Monday, November 23, 2009

The fine art of the thank-you note

posted Mon, 20 Dec 2004

Last week, Fatchick wrote about how to impress women.

Here’s how to impress everyone.

Write thank-you notes.

See how nice letter writing can be? And you don’t even have to have a bad hairstyle. We have ways to fix that now.

I’m not talking about email.

I mean a real, old-fashioned, set-pen-to-paper note.

It’s not that hard. Really.

And it impresses the heck out of the recipient.

If someone goes through the trouble and expense to figure out something you would like, buy it, wrap it, and stand in line at the post office to mail it – or to have an internet retailer send it – then it is really not too much for you to write a brief note on nice stationary thanking him (in the universal sense) for his thoughtfulness.

I know I am preaching to the choir with all of you, but feel free to email this post to anyone who needs this information.

An email does not count as a proper thank-you note. Email is appropriate for informing someone that a package has arrived, but not for thanking someone. After I ordered books from Amazon, wrapped them, and brought them to the office to give to a colleague whose wife had just had their first child, I got an email thank-you note that was sent to everyone in our group.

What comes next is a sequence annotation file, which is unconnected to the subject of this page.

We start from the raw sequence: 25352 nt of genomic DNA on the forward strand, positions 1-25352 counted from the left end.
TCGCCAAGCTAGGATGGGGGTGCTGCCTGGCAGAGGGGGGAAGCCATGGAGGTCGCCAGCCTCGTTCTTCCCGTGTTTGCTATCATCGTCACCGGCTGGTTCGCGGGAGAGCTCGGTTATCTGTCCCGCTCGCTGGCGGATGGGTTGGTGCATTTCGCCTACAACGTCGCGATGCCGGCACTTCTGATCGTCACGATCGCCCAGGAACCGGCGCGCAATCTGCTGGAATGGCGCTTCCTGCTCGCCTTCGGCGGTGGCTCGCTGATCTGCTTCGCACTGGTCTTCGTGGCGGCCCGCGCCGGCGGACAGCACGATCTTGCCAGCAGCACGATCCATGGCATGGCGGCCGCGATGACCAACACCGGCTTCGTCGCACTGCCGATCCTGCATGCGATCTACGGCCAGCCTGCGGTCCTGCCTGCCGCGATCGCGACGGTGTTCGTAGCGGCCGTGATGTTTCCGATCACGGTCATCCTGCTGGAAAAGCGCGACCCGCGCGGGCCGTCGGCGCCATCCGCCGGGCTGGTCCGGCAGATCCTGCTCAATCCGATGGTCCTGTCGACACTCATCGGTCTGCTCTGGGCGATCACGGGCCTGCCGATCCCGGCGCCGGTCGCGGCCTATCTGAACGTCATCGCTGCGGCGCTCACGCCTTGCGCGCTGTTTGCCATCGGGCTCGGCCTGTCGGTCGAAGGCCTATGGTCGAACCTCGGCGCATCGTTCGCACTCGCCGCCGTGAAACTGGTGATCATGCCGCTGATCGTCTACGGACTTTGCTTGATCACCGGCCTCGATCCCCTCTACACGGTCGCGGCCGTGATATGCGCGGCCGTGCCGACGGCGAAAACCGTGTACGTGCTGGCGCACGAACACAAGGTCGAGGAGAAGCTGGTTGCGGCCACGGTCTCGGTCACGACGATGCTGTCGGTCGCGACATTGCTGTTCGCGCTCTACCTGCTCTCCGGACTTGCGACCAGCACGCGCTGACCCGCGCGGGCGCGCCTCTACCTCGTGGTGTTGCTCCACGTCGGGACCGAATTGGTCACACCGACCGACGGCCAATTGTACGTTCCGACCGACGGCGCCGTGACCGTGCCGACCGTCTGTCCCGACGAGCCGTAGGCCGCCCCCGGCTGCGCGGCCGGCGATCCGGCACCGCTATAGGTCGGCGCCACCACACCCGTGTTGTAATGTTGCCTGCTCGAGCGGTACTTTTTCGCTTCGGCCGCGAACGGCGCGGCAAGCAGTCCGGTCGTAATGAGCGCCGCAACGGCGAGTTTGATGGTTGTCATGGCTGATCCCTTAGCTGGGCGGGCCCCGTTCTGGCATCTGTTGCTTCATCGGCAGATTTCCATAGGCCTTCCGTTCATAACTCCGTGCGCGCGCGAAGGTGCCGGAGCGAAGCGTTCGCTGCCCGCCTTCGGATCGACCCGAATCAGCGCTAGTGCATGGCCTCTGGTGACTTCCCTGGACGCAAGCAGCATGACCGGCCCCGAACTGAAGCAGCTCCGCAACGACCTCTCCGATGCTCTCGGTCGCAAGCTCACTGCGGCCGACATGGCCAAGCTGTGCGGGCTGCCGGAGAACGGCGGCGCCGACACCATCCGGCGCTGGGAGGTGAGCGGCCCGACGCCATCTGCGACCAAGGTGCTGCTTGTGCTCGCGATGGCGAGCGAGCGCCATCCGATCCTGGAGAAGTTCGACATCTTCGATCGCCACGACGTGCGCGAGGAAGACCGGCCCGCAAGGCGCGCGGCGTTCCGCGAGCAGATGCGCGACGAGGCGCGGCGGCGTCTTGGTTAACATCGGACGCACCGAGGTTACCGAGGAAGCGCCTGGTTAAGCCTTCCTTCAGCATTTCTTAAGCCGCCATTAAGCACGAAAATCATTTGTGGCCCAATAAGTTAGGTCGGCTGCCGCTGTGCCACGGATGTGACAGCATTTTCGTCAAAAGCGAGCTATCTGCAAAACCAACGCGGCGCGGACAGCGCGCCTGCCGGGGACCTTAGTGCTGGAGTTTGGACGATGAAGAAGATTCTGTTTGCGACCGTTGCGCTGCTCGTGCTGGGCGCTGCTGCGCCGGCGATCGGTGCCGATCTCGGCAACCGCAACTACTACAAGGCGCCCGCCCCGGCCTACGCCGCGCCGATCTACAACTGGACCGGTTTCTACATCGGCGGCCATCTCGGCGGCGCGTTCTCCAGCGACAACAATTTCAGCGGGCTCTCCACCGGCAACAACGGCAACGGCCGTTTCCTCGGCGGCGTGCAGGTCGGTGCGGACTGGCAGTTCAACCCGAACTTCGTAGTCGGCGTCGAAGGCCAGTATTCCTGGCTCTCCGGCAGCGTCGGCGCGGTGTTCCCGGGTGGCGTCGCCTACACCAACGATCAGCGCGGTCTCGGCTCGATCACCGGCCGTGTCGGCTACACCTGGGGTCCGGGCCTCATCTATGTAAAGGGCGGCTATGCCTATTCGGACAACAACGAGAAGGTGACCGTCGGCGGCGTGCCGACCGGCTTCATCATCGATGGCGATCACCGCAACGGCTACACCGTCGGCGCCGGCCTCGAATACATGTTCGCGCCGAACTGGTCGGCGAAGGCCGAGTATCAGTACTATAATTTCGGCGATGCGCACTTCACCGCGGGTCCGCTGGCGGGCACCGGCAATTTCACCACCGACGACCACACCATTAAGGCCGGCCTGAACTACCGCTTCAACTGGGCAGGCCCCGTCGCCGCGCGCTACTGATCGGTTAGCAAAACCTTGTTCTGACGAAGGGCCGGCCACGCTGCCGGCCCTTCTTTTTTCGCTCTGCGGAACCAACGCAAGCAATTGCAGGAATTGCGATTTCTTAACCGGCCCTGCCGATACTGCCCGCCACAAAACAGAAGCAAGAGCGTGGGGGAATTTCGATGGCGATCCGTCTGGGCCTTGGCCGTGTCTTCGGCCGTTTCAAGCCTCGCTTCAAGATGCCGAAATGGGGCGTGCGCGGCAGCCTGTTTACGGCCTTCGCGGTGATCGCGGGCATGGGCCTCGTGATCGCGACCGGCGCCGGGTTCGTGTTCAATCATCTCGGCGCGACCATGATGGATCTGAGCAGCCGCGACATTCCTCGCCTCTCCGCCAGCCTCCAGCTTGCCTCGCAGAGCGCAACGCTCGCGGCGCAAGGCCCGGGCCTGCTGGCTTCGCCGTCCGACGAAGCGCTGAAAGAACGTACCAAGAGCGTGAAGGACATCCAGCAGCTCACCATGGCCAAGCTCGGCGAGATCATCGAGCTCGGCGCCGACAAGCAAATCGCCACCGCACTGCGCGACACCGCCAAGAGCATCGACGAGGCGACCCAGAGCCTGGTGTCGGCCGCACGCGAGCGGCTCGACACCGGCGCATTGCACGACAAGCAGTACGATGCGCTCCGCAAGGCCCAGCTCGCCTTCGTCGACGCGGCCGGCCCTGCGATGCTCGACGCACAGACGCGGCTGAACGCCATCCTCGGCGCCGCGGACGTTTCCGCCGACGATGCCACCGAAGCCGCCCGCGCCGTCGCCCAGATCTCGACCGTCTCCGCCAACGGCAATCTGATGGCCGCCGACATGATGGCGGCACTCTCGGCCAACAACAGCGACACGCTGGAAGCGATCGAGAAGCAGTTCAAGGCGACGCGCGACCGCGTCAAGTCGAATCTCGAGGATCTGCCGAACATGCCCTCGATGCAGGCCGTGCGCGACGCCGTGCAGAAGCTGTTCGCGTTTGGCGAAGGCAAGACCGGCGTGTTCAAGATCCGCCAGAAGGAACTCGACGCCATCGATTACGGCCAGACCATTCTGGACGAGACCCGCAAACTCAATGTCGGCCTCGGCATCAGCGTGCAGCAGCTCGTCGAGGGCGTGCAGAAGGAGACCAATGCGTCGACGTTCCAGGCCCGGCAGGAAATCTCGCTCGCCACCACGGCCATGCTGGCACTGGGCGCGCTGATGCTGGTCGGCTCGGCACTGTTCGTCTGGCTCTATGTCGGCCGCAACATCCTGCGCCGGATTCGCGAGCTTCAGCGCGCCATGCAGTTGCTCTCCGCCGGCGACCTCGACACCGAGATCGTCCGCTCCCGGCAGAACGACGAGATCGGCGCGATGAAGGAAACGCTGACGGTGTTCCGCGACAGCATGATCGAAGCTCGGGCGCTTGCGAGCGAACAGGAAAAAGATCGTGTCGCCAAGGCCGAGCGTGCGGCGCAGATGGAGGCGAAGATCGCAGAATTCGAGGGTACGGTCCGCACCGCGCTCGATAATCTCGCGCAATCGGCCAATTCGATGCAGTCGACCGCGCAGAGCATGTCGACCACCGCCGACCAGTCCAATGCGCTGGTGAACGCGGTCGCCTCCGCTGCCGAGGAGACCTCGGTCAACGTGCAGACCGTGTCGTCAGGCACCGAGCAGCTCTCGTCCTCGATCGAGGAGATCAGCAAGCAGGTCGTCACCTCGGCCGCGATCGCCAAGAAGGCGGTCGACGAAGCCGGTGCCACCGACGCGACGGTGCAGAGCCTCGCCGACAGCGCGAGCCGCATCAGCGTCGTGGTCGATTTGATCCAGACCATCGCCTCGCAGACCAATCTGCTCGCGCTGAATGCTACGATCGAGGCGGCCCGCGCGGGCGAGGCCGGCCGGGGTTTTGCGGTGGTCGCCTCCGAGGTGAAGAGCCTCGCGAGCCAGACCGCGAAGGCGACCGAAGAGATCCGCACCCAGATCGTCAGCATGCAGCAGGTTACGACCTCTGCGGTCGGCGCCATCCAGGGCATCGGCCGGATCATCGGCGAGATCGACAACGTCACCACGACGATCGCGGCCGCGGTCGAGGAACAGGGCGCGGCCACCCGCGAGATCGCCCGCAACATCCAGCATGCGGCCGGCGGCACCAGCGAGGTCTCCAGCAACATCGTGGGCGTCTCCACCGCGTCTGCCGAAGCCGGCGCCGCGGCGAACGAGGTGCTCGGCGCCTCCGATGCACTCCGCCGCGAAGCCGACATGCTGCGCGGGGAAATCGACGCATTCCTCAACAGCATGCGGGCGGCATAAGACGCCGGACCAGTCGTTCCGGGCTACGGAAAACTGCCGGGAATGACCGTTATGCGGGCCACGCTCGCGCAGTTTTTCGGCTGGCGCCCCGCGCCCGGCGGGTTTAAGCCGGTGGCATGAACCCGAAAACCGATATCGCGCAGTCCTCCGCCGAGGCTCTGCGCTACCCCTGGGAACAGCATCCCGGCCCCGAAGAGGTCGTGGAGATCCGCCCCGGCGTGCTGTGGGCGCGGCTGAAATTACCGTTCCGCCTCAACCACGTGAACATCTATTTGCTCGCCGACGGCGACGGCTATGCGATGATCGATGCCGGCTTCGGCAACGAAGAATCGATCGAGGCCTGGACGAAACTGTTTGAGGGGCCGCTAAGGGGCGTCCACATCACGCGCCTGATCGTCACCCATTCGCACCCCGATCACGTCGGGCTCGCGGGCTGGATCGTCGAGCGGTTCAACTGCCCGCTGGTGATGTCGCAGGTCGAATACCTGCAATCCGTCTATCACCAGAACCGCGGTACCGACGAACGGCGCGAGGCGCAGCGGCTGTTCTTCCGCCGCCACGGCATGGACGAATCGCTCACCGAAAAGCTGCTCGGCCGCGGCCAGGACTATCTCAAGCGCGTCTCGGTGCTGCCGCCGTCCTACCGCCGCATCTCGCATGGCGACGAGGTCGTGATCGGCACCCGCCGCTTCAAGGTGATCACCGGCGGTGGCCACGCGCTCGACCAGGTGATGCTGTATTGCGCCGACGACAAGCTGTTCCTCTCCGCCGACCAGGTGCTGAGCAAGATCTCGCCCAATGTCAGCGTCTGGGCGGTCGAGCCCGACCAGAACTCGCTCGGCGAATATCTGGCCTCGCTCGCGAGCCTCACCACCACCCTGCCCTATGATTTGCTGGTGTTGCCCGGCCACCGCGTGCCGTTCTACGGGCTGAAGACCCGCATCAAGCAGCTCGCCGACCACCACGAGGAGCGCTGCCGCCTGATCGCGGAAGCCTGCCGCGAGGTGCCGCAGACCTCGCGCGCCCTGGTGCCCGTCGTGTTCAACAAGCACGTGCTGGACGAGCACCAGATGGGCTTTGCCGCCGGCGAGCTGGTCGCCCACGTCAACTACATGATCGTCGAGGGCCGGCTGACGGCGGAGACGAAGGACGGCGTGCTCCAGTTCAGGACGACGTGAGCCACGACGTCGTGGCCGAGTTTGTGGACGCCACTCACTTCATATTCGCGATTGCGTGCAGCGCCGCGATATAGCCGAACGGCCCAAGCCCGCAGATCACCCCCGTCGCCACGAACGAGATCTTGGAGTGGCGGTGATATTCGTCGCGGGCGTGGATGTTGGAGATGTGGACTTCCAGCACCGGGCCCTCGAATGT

“Team,” it said, “Thanks to everyone for your baby gifts.” (Although at least there was some kind of note. I have had wedding presents go completely unacknowledged.)

If there is a second baby, there will not be another present.

Here are the situations when you write thank-you notes:

1. Someone gives you a present
2. You stay at someone’s house
3. You have a job interview

You are not limited to these situations, of course. You are free to write thank-you notes for other occasions, such as dinner at someone’s house or when someone does you a favor.

A thank-you note is simple: You thank the giver for the gift, you say something nice about the gift (this part may be a stretch if you hate it, but think of the thought that went into it and find something), and thank the giver again. It is not necessary to point out that you already have four purple scarves or that you are allergic to cashmere. “Thank you for your thoughtfulness!” is sufficient.

My friends Ilene, Lenore, Leigh, Heather, Lauren and Julie are masters – mistresses? – of the thank-you note. When I was in college, a group of about six of us went to my mom and dad’s for Labor Day weekend. Heather was the only one who wrote a thank-you note. My mother still remembers that about Heather.

When I worked at Prudential, we interviewed two candidates for a job. We all already knew Janet and liked her and were interviewing Cheryl just to make it look good. But Cheryl did great in her interview – and then followed up with a handwritten thank-you note to each of us.

Cheryl got the job.

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